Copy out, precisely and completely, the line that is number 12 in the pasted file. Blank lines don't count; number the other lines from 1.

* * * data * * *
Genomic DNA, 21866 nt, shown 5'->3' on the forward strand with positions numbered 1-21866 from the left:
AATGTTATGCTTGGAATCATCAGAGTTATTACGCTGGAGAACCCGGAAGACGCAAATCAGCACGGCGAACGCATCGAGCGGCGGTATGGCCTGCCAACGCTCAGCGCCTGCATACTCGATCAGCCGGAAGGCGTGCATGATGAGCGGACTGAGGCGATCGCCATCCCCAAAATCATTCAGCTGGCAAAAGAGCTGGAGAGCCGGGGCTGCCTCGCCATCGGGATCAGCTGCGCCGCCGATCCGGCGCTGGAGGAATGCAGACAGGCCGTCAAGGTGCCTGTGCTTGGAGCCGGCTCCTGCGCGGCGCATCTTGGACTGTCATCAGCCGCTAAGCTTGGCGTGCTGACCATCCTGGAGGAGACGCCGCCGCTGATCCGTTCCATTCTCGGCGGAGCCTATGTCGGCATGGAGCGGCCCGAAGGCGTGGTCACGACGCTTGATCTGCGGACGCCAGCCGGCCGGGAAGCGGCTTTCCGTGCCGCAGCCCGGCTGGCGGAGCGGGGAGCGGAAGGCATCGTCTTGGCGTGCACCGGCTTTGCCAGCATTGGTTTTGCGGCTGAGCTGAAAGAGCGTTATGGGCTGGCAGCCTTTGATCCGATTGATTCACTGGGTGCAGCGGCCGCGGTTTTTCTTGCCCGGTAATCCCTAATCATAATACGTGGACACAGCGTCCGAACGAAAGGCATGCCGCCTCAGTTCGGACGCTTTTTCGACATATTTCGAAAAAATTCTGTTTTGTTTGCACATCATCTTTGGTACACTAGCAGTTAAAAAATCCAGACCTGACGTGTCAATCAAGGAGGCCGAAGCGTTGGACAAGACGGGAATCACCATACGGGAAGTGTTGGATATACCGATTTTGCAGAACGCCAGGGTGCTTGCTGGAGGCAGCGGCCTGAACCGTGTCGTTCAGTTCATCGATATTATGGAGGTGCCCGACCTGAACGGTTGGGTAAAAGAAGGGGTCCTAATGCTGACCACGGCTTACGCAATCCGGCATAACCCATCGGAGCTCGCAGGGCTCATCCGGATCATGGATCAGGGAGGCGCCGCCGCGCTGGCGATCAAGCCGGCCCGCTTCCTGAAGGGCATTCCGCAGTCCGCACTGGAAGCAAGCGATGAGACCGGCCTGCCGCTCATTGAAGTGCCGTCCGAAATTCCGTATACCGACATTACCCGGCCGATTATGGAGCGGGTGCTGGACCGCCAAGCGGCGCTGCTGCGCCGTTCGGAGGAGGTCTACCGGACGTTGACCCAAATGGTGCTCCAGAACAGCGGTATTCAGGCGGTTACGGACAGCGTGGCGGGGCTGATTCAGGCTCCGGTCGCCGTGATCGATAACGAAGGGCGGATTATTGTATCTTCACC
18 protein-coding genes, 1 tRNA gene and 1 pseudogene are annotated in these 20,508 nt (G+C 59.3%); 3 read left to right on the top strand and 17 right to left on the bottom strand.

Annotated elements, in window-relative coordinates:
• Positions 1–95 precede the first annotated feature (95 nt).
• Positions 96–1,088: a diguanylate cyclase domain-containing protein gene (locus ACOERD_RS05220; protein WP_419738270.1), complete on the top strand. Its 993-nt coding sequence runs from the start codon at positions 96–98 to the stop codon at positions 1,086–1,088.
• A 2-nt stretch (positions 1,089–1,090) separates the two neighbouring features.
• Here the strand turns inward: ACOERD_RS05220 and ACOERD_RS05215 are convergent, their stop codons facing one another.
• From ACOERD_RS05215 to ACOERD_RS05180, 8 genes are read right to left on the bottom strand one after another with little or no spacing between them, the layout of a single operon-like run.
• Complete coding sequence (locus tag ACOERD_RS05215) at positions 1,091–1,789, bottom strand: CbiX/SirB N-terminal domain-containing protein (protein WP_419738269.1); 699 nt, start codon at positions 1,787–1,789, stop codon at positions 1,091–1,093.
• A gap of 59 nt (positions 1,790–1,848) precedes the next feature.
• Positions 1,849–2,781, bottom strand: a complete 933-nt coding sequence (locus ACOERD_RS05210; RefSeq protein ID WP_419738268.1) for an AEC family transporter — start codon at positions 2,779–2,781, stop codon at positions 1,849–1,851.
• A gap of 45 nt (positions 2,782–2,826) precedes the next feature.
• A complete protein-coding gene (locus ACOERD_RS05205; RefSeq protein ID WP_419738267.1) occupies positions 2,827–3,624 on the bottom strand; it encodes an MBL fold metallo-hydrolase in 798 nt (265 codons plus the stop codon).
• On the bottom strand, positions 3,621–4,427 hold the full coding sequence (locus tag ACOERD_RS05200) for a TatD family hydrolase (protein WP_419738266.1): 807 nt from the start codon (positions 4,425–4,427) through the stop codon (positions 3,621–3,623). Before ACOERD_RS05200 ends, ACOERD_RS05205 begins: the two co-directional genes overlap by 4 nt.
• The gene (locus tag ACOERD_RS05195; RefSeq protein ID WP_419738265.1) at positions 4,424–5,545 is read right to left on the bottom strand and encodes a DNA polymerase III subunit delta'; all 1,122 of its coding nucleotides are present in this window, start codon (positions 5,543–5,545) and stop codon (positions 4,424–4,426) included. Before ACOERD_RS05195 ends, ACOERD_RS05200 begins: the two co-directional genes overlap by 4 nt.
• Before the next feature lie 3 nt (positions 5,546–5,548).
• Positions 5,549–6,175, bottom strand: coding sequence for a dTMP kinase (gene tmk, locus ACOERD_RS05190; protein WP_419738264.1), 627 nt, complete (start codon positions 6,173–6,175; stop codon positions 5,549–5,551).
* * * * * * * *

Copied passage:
• Positions 1,849–2,781, bottom strand: a complete 933-nt coding sequence (locus ACOERD_RS05210; RefSeq protein ID WP_419738268.1) for an AEC family transporter — start codon at positions 2,779–2,781, stop codon at positions 1,849–1,851.